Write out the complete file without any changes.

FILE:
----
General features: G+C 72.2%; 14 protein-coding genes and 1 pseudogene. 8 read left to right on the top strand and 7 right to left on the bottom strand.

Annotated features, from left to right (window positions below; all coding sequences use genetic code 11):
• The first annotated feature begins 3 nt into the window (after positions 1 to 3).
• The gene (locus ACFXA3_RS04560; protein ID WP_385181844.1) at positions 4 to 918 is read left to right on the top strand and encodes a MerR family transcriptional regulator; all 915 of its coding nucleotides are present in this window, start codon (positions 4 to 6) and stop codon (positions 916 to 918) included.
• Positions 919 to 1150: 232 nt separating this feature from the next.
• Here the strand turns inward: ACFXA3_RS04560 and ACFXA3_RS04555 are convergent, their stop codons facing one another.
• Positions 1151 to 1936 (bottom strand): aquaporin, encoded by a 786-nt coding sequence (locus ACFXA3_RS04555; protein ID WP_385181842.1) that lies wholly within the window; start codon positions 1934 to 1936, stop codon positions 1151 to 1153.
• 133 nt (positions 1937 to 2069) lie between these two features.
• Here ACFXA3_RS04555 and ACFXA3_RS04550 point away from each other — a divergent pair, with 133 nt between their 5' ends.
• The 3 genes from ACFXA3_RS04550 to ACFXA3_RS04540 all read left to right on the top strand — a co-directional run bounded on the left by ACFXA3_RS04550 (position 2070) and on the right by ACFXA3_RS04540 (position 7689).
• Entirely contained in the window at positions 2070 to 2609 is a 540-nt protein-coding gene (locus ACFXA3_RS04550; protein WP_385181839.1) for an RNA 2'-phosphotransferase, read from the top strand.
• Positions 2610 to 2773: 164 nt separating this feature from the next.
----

General features: G+C 72.2%; 14 protein-coding genes and 1 pseudogene. 8 read left to right on the top strand and 7 right to left on the bottom strand.

Annotated features, from left to right (window positions below; all coding sequences use genetic code 11):
• The first annotated feature begins 3 nt into the window (after positions 1 to 3).
• The gene (locus ACFXA3_RS04560; protein ID WP_385181844.1) at positions 4 to 918 is read left to right on the top strand and encodes a MerR family transcriptional regulator; all 915 of its coding nucleotides are present in this window, start codon (positions 4 to 6) and stop codon (positions 916 to 918) included.
• Positions 919 to 1150: 232 nt separating this feature from the next.
• Here the strand turns inward: ACFXA3_RS04560 and ACFXA3_RS04555 are convergent, their stop codons facing one another.
• Positions 1151 to 1936 (bottom strand): aquaporin, encoded by a 786-nt coding sequence (locus ACFXA3_RS04555; protein ID WP_385181842.1) that lies wholly within the window; start codon positions 1934 to 1936, stop codon positions 1151 to 1153.
• 133 nt (positions 1937 to 2069) lie between these two features.
• Here ACFXA3_RS04555 and ACFXA3_RS04550 point away from each other — a divergent pair, with 133 nt between their 5' ends.
• The 3 genes from ACFXA3_RS04550 to ACFXA3_RS04540 all read left to right on the top strand — a co-directional run bounded on the left by ACFXA3_RS04550 (position 2070) and on the right by ACFXA3_RS04540 (position 7689).
• Entirely contained in the window at positions 2070 to 2609 is a 540-nt protein-coding gene (locus ACFXA3_RS04550; protein WP_385181839.1) for an RNA 2'-phosphotransferase, read from the top strand.
• Positions 2610 to 2773: 164 nt separating this feature from the next.